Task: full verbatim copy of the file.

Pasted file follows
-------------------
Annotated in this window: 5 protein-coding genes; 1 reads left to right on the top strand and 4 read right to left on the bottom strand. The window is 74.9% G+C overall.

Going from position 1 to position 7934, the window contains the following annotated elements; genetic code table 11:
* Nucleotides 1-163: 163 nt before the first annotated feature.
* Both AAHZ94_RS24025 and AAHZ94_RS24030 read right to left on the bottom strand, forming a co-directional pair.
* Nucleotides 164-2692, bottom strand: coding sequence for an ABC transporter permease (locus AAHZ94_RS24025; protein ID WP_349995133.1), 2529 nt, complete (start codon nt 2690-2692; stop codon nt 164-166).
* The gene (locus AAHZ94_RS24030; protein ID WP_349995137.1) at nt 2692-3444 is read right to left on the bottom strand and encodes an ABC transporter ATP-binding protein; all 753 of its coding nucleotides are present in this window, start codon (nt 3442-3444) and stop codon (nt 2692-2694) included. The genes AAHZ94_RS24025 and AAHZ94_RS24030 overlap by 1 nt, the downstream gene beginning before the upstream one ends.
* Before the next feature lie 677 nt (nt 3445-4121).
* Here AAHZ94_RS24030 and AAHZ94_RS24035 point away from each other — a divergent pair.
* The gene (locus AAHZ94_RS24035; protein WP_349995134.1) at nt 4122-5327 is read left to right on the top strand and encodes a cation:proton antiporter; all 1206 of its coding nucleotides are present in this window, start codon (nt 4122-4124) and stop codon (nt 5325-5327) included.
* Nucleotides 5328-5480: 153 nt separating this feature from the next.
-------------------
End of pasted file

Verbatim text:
Annotated in this window: 5 protein-coding genes; 1 reads left to right on the top strand and 4 read right to left on the bottom strand. The window is 74.9% G+C overall.

Going from position 1 to position 7934, the window contains the following annotated elements; genetic code table 11:
* Nucleotides 1-163: 163 nt before the first annotated feature.
* Both AAHZ94_RS24025 and AAHZ94_RS24030 read right to left on the bottom strand, forming a co-directional pair.
* Nucleotides 164-2692, bottom strand: coding sequence for an ABC transporter permease (locus AAHZ94_RS24025; protein ID WP_349995133.1), 2529 nt, complete (start codon nt 2690-2692; stop codon nt 164-166).
* The gene (locus AAHZ94_RS24030; protein ID WP_349995137.1) at nt 2692-3444 is read right to left on the bottom strand and encodes an ABC transporter ATP-binding protein; all 753 of its coding nucleotides are present in this window, start codon (nt 3442-3444) and stop codon (nt 2692-2694) included. The genes AAHZ94_RS24025 and AAHZ94_RS24030 overlap by 1 nt, the downstream gene beginning before the upstream one ends.
* Before the next feature lie 677 nt (nt 3445-4121).
* Here AAHZ94_RS24030 and AAHZ94_RS24035 point away from each other — a divergent pair.
* The gene (locus AAHZ94_RS24035; protein WP_349995134.1) at nt 4122-5327 is read left to right on the top strand and encodes a cation:proton antiporter; all 1206 of its coding nucleotides are present in this window, start codon (nt 4122-4124) and stop codon (nt 5325-5327) included.
* Nucleotides 5328-5480: 153 nt separating this feature from the next.